[rust-dev] Modules and visibility

Gaetan gaetan at xeberon.net
Fri Jan 24 00:44:36 PST 2014

I don't see the point to link the logical structure of the code with the
IDE or editor you use. There is no link between them, or it is a good
practice NOT to do any assumption. If one want to code with
vi/emacs/sublime or eclipse or any other one, the build system and
structure of the code should be agnostic.
For me the current structure of code of rust is totaly acceptable, even
though I would recommend to place unit test in a submodule of the tested
one (ie just splitting the code and its unit test in two files), but that
is just a policy you can enforce in your project (is there a lint for
that?). Same for the "one class per module". Maybe having triggerable
linter can help people choosing there convention.

What really annoy me is the fact that public method/class are not easilly
described in one place. On one hand, I like the headers in C++ where you
have a clear way of seeing which are the class/function your module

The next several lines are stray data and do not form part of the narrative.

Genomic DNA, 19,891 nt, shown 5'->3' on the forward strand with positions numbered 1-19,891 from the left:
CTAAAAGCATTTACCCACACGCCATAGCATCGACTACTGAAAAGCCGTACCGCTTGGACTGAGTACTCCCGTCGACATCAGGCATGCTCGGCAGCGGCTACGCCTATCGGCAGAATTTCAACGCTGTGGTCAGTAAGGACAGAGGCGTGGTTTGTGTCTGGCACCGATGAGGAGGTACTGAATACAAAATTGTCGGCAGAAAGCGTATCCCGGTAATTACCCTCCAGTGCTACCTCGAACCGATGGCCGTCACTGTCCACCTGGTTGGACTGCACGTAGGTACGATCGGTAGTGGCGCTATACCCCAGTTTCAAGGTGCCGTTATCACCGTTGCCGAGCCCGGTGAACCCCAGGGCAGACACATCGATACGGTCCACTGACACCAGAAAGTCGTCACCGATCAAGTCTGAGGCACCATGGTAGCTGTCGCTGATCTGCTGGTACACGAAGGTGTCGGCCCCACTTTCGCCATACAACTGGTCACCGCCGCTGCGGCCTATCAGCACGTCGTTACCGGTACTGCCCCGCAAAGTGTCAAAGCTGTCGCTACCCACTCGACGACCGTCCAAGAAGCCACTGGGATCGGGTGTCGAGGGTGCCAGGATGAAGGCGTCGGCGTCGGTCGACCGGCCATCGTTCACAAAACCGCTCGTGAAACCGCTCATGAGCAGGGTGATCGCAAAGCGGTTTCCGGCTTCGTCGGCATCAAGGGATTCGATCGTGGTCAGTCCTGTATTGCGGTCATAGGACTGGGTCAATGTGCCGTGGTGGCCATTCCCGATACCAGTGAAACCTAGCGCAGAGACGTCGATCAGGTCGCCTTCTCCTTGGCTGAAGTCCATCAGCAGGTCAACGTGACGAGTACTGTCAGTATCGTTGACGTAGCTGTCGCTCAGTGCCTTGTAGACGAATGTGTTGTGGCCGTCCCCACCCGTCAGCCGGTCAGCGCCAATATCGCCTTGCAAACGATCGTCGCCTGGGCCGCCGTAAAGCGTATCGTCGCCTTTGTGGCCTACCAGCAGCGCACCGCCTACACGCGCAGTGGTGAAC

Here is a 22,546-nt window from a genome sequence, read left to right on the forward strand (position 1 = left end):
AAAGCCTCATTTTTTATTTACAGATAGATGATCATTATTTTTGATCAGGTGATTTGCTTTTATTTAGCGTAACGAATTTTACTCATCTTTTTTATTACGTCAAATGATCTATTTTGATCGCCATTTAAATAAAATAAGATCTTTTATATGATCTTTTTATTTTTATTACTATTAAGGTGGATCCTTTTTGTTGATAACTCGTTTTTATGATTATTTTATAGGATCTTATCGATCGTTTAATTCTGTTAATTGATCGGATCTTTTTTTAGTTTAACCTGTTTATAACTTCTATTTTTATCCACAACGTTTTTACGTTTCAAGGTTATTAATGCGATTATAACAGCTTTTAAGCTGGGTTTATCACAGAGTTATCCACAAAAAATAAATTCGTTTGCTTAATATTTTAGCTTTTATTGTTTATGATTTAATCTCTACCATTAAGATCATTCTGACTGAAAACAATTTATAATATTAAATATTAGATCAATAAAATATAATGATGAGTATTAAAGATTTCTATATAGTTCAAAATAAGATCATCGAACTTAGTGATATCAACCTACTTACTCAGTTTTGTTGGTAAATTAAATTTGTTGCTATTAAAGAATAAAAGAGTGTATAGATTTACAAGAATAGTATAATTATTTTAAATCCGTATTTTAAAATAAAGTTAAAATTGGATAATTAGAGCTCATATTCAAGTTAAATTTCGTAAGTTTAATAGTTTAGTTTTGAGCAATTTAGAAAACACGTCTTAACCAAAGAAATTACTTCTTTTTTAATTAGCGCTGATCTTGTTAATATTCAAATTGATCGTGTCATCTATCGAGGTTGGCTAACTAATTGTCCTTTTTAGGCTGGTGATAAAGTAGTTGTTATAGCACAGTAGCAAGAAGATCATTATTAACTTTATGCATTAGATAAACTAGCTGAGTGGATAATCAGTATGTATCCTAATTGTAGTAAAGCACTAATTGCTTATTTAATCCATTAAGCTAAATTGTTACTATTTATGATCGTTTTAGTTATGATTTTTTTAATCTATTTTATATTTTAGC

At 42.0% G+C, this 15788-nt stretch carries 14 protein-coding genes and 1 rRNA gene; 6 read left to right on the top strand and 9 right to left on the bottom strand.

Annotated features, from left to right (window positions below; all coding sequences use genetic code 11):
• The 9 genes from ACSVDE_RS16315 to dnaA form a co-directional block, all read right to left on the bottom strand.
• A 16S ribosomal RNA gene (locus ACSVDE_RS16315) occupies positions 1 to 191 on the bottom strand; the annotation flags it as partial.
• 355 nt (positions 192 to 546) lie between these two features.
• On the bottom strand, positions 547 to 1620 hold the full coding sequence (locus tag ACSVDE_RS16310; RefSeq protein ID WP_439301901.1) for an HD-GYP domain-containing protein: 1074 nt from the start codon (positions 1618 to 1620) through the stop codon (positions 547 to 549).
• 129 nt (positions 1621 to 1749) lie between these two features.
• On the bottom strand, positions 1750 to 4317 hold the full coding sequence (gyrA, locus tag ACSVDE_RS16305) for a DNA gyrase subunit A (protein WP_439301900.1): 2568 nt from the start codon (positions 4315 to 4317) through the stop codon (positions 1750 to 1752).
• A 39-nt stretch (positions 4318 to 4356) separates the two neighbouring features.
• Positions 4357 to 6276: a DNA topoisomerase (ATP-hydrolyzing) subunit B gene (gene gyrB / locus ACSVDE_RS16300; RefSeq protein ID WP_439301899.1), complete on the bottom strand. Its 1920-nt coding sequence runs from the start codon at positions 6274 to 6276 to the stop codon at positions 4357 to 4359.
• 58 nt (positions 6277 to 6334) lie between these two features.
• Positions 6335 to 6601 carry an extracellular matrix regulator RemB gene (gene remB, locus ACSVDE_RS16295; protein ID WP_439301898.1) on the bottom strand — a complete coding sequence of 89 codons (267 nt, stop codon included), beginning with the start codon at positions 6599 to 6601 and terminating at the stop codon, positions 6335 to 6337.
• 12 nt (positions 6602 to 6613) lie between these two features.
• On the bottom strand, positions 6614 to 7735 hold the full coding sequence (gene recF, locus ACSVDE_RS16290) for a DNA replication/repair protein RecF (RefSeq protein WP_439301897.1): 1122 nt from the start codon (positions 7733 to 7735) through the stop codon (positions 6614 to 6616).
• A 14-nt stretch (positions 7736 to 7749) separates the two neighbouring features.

provides, with private stuff being pushed aside. To be more accurate, I
like the declaration/definition splitting of function. However the python
or java way is really handful where you just write the code directly. I
don't know which is best, I have the feeling rust is in the middle, but I
sometime don't see clearly in the rust code the list of public methods of a
given class. Maybe there is room for improvement.

For the internal visibility, I really enjoy the python's way of life "you
can access to anything at your own risk", however I finally don't think
it's a good practice. If you end up doing that, your design is wrong...
except for unit test where is it really useful to have direct and easy
access to private member to mock it...


2014/1/24 Patrick Walton <pcwalton at mozilla.com>

> On 1/23/14 8:39 PM, Damien Radtke wrote:
>> I will say that I actually really like Go's approach to modules. It uses
>> a folder -> module mapping instead, so a module can consist of any
>> number of source files provided they all live in the same directory. If
>> you prefer your modules to be one big source file each, then that's
>> easily done, but those who want to break a module up into several files
>> can do so easily.
> My issue with Go's approach is that you lose the ability to see where an
> identifier came from by simply searching through the buffer you have open;
> you have to grep in the current directory.
> Patrick
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